In early 2018, YouTube drastically altered its monetization policy by changing the threshold to qualify for earning. The new metric became 4,000 public watch hours in the last 12 months, and 1,000 subscribers. 

This game-changing policy resulted in smaller channels losing their ability to generate revenue. This points to the danger in over-reliance on YouTube as the only source of income. YouTube could change any rule in a heartbeat and significantly reduce your financial potential. 

This concern underscores the need to diversify the sources of your revenue. Consider building an associated website or blog that generates income with ads. Other options include selling merchandise, product placements, subscription services and cross-promotion through Facebook, Instagram, Twitch, Vimeo, Twitter or other platforms.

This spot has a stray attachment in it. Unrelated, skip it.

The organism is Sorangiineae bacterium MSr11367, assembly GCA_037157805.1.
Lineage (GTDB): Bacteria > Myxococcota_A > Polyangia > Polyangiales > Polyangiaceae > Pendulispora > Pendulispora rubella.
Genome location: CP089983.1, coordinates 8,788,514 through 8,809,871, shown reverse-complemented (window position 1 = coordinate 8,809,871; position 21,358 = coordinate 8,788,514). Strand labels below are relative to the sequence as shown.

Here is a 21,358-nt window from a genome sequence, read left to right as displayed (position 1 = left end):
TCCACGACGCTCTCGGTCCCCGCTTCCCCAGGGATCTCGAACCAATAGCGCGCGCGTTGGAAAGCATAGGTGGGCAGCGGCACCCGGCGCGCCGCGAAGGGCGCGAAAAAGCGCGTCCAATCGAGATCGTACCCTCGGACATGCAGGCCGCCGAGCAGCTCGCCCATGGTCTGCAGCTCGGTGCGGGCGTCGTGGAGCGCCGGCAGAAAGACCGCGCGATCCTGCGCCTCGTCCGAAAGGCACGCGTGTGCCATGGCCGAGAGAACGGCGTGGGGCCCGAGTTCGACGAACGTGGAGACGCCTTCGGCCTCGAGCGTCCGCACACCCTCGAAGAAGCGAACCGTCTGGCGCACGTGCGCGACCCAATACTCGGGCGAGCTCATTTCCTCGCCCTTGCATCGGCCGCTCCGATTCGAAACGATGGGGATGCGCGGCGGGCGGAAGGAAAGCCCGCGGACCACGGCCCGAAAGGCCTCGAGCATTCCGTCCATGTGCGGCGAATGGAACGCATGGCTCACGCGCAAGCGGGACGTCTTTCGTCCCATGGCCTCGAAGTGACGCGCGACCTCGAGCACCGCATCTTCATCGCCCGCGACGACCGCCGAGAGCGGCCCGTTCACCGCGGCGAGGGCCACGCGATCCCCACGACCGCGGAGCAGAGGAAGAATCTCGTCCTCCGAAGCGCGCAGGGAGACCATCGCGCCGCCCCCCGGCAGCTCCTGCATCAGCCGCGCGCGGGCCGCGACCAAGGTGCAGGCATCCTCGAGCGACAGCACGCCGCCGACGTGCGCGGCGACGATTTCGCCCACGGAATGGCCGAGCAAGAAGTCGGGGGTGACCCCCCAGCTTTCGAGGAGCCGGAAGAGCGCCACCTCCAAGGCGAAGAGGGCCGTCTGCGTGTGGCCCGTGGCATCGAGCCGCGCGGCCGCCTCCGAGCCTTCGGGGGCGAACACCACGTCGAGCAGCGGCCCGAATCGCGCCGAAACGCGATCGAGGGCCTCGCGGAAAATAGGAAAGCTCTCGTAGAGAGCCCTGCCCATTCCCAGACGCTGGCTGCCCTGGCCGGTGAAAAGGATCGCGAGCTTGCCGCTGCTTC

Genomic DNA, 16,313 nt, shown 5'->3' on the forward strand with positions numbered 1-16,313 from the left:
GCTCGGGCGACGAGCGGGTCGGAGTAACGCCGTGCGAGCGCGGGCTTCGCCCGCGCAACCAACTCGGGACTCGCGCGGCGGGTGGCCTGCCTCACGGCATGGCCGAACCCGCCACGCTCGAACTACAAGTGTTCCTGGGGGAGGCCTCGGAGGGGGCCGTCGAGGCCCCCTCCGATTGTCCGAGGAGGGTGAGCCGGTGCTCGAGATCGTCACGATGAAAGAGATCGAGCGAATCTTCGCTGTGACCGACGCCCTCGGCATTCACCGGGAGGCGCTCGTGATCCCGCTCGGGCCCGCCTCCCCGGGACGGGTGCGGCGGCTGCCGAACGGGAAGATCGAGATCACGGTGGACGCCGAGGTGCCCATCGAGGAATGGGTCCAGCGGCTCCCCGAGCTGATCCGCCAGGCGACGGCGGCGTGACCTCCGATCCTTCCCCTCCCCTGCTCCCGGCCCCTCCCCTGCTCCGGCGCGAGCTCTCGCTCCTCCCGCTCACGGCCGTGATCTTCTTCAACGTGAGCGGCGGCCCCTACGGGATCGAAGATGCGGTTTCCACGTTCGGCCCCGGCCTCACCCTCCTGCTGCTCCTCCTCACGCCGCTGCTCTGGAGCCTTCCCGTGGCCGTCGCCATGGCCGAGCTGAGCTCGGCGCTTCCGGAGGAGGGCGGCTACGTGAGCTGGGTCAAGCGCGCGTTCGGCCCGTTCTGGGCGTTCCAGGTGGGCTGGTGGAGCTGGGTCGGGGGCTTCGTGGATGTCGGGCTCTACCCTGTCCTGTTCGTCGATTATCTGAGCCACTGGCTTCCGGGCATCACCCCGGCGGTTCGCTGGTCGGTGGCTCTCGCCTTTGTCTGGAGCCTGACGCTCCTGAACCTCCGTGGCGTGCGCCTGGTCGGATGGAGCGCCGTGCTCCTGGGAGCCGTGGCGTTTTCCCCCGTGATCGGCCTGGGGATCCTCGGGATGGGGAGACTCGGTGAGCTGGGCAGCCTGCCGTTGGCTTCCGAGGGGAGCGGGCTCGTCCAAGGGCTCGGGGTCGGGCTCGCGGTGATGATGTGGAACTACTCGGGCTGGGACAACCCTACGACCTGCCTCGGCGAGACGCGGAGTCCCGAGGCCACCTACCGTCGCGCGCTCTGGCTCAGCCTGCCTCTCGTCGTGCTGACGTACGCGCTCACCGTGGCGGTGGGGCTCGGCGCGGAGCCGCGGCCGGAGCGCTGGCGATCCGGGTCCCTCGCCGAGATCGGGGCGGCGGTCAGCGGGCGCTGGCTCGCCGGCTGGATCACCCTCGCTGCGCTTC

The biggest YouTube names often split a portion of their profits with a service provider called an MCN (Multi-Channel Network), sometimes referred to as simply a “network.”  These third-parties help YouTubers reach higher levels of success and profits.

If you find a topic that you are passionate about, maybe you too can cash in on YouTube’s potential by starting a new channel. Finding the right balance between a narrow channel focus, and attracting a big enough audience, are the greatest challenges.

David Welton
David Welton
David G. Welton is a teacher in the Radio/TV/Film Department at Butte College in Northern California. He also runs a vintage recipe website called Nana's Recipes that celebrates his mom’s cooking legacy.